• neurological & vascular symptoms & signs in the upper limbs
  • produced by compression of the lower trunk of the brachial plexus & subclavian vessels between the clavicle & the most proximal rib


  • both the subclavian artery and the brachial plexus traverse between the anterior & middle scaleni muscles
  • base of the triangle is the 1st rib
  • even under N circumstances these NV structures bend acutely when the arm rest at the side
  • an extra rib (cervical rib) or fibrous equivalent, anomalous scalene muscle sharpens the angle
  • in some cases, thoracic outlet syndrome will be accentuated by recurrent anterior shoulder instability, and this may be the cause of the “dead arm syndrome”




  • anomalies are all congenital
  • yet symptoms are rare before the age of 3O
  • with declining youth, the shoulders sag, increasing the bend of the NV bundle
  • indeed drooping shoulders alone may cause the syndrome

Clinical features

  • no general symptoms or neck symptoms
  • usually a female in her 30, may complain of


  • pain and/or paraesthesia in the ulnar forearm & hand
  • worse after household chores or after carrying shopping
  • weakness or clumsiness
  • excessive sweating, or blueness & coldness of the fingers
  • a female, the patient is often long-necked with sloping shoulders (like a Modigliani painting)
  • if a male, he is more likely to be thick-necked and muscular


  • lump (the abnormally elevated subclavian artery) may be palpable above the clavicle
    • pulsates, tender and pressure on it may increase symptoms
  • neurological signs predominate (lower trunk C8, T1 - mostly ulnar N )
    • mild clawing of hands
    • wasting of the interosseous and hypothenar muscles
    • weakness of the intrinsics
    • reflexes are usually normal
    • sensation may be diminished in the C8 and T1 distribution
  • vascular signs are uncommon
    • may be cyanosis and increased sweating

Special tests

  • used for pulse obliteration or provoke symptoms
  • Roos test
  • pulse fades when the arm is elevated to 90 degrees and externally rotated while the neck is turned to the opposite side
  • in another the same effect is produced by pulling the arm downwards and backwards while pushing the neck away

Neck and shoulder

  • movements are normal
  • excluding a diagnosis of cervical disc disease or musculo-tendinous cuff disorder


  • may show a 'long' neck - i.e. the first thoracic vertebra stands clear in views of the cervical spine
  • occasionally a well-formed cervical rib, but more often just an enlargement of the transverse process of C7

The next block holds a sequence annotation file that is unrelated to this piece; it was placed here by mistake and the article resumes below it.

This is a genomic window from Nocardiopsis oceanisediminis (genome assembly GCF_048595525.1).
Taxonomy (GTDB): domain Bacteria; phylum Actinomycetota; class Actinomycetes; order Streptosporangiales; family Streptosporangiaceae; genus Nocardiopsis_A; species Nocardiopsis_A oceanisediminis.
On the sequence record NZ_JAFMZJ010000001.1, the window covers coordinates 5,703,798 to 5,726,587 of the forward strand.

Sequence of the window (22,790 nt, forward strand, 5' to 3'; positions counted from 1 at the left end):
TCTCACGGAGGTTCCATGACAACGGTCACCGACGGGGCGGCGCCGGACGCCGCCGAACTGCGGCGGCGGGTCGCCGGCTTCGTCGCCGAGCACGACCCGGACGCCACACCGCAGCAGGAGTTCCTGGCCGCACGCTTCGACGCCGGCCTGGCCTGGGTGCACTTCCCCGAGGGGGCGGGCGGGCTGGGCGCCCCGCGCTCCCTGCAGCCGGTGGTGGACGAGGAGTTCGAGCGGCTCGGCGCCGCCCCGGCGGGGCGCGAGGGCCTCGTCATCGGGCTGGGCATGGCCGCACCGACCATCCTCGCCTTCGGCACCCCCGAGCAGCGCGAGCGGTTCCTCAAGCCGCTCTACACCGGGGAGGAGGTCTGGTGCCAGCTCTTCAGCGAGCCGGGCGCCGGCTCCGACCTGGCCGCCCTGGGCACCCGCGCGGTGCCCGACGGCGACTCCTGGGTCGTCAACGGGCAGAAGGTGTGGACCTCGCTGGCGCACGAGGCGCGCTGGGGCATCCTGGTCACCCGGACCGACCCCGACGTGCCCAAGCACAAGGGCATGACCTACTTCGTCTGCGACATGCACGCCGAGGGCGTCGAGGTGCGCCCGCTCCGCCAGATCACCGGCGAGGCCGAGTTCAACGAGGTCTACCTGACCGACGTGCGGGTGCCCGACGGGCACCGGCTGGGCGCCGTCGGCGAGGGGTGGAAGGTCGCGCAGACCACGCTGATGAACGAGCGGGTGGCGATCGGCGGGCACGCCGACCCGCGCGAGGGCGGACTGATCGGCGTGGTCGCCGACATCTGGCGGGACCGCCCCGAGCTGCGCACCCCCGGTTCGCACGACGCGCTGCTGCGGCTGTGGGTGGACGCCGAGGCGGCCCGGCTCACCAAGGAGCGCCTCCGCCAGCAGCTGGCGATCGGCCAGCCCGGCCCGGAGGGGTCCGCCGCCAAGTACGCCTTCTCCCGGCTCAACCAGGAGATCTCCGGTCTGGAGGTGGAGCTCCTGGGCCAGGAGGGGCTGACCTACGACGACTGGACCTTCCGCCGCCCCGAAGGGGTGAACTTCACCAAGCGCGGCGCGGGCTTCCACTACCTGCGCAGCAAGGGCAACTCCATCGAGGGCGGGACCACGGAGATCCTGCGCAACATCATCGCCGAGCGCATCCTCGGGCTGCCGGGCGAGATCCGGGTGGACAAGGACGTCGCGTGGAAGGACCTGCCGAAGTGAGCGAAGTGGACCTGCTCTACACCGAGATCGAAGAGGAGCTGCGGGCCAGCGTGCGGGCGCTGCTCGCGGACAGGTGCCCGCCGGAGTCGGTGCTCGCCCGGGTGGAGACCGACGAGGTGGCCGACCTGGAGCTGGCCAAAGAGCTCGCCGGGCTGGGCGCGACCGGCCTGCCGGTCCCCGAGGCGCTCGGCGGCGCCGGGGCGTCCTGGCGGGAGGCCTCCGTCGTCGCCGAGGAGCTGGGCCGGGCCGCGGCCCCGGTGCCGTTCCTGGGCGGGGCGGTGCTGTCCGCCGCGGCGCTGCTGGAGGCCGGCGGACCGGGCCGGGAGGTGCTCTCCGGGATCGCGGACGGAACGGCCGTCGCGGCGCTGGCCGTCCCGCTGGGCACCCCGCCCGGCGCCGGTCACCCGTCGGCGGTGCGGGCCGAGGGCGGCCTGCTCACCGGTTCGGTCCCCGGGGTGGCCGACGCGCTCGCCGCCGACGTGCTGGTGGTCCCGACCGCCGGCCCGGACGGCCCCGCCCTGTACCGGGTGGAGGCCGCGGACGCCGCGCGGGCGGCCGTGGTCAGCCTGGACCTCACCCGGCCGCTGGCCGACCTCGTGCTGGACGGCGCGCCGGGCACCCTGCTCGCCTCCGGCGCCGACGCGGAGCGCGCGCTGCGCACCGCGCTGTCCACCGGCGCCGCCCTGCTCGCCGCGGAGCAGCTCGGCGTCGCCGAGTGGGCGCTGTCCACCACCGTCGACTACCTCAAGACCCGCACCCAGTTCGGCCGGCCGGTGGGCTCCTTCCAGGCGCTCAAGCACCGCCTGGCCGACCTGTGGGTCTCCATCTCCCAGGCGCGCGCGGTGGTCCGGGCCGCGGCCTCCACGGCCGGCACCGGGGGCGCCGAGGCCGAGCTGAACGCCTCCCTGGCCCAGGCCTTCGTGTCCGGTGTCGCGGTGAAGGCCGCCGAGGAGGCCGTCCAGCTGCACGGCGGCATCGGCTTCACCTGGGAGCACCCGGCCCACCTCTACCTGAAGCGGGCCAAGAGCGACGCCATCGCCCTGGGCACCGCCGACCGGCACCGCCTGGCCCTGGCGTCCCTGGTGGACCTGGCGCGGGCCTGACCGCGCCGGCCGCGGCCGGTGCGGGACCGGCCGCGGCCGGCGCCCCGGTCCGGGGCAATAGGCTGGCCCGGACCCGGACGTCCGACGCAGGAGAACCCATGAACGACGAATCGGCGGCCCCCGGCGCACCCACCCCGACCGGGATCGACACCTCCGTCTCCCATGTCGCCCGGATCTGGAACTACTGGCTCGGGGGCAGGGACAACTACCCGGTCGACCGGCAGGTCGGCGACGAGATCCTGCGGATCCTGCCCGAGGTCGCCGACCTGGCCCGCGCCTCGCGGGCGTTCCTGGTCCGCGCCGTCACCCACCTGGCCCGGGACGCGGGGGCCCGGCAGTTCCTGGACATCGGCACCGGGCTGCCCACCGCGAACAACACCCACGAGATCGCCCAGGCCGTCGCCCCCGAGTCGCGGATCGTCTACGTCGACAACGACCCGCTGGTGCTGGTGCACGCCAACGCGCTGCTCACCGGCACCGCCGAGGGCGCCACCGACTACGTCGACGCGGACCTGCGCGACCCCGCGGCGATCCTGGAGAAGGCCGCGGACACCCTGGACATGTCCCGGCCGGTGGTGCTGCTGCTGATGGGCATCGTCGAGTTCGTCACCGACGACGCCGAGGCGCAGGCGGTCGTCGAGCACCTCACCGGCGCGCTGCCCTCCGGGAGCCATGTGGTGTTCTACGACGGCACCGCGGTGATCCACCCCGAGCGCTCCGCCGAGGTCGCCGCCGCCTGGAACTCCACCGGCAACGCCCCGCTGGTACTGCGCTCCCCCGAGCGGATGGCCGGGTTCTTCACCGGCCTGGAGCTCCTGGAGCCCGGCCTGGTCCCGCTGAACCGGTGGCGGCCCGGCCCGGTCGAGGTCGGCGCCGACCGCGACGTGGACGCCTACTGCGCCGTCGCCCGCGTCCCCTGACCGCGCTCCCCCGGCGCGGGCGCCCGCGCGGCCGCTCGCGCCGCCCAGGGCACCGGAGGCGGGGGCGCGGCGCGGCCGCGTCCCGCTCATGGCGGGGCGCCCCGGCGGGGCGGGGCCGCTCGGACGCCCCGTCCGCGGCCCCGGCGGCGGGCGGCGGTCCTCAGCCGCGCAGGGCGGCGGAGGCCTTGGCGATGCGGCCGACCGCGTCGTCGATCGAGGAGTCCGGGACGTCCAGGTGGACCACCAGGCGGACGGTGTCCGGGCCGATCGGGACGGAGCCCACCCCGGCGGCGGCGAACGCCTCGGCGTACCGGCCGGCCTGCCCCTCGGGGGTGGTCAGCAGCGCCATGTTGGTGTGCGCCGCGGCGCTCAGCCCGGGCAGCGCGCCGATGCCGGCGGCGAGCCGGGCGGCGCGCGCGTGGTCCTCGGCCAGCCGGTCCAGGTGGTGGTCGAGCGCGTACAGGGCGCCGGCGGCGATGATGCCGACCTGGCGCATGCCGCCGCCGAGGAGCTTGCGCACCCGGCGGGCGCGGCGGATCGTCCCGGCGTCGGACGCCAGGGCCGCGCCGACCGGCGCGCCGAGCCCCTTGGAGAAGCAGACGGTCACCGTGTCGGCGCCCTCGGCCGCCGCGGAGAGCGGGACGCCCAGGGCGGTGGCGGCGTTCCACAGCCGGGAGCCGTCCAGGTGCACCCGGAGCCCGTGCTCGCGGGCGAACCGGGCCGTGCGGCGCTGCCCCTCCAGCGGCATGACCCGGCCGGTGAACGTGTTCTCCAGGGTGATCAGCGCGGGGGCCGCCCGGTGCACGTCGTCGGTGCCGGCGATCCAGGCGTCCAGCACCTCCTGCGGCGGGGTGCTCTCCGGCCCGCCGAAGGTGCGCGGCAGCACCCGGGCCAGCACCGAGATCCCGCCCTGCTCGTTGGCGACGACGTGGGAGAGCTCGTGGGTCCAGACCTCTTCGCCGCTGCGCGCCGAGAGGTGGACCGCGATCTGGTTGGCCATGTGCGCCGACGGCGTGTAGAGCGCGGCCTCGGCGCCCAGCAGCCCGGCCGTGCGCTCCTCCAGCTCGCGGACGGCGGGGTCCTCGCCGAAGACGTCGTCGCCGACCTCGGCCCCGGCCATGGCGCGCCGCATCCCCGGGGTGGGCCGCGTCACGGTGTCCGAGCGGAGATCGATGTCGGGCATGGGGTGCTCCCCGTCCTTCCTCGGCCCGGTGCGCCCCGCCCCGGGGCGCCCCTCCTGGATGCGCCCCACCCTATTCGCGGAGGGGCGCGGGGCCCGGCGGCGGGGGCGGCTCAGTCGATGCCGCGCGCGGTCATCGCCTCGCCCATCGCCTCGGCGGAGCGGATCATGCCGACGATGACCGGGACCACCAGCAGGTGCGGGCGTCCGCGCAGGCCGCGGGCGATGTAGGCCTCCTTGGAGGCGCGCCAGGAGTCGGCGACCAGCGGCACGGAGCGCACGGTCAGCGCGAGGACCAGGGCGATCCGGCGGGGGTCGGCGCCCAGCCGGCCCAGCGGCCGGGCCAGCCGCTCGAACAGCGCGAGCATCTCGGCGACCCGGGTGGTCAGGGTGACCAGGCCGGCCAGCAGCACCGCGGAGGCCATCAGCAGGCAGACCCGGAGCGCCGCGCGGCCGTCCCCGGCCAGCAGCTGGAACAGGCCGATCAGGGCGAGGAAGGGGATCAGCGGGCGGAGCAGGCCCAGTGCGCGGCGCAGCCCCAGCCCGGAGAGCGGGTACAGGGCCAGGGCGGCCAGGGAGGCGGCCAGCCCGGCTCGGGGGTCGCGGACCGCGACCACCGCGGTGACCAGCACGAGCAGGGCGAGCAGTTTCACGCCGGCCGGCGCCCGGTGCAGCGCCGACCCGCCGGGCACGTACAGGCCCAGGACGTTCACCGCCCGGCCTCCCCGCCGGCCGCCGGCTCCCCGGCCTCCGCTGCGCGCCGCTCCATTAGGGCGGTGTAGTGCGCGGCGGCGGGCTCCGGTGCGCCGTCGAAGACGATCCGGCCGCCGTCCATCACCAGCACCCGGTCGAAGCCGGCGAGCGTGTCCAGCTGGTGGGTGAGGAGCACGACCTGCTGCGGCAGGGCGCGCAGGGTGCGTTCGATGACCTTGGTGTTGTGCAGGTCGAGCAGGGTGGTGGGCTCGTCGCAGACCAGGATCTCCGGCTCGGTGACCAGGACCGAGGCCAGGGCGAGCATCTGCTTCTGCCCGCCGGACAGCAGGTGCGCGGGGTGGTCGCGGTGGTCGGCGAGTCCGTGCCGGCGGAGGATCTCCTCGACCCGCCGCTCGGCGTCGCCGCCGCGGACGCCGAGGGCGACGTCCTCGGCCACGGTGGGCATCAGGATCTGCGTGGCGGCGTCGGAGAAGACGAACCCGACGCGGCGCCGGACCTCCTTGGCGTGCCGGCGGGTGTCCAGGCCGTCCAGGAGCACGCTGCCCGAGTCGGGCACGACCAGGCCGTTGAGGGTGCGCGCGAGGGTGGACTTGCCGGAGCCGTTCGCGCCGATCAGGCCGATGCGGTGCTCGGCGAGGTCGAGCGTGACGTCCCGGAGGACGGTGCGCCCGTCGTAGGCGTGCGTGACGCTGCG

• CXR to rule out pancoast tumor

Differential diagnosis

Cervical spine lesions

  • In disc prolapse or spondylosis, pain is more vaguely distributed
  • neck movements are limited
  • in tuberculosis and secondary deposits the x-ray appearance is characteristic

Carpal tunnel syndrome

  • spina bifida occulta 30-70% with isthmic, 40% with dysplastic ~
  • many cases were wrongly called cervical rib syndrome
  • even when x-rays show a rib, the symptoms may still be due to median nerve compression in the carpal tunnel
  • nocturnal pain and its distribution are characteristic

Ulnar tunnel syndrome

  • symptoms and signs are sharply confined to the distribution of the ulnar nerve
  • the neck is unaffected

Pancoast syndrome

  • apical carcinoma of the bronchus may infiltrate the structures at the root of the neck, causing pain, numbness and weakness of the hand
  • hard mass may be palpable in the neck
  • x-ray of the chest shows a characteristic opacity

Spinal cord lesions

  • syringomyelia or other spinal cord lesions may cause wasting of the hand
  • other neurological features establish the diagnosis

Cuff lesions

  • with supraspinatus tendon lesions pain sometimes radiates to the arm and hand
  • shoulder movement is abnormal and painful



  • most patients managed
  • exercises to strengthen the shrugging muscles, postural training and instruction in ways of preventing shoulder droop or muscle fatigue
  • analgesics when necessary

Operative treatment


  • pain severe
  • muscle wasting is obvious
  • vascular disturbances
  • thoracic outlet is decompressed by removing the first rib (or the cervical rib)
  • best accomplished by the transaxillary approach, but care must be taken to prevent injury to the brachial plexus and subclavian vessels, or perforation of the pleura (Roos, 1966)

Natural history of lumbar disc disease

  • natural history of the disc sy. is towards resolution
    • Holmes & Rothman - 90% resolve spontaneously within 3 months</li
    • Singer - similar findings
    • Weber (Spine 1983) - results of disc dx treated operatively at 1 year was far better than those treated non-operatively BUT, at 4 & 10 year follow-up, the results were the same
  • neurological results improved just as well in the conservatively treated group as the operative group
  • natural course of herniated discs - decrease in size (serial CT scans) - Thelander & others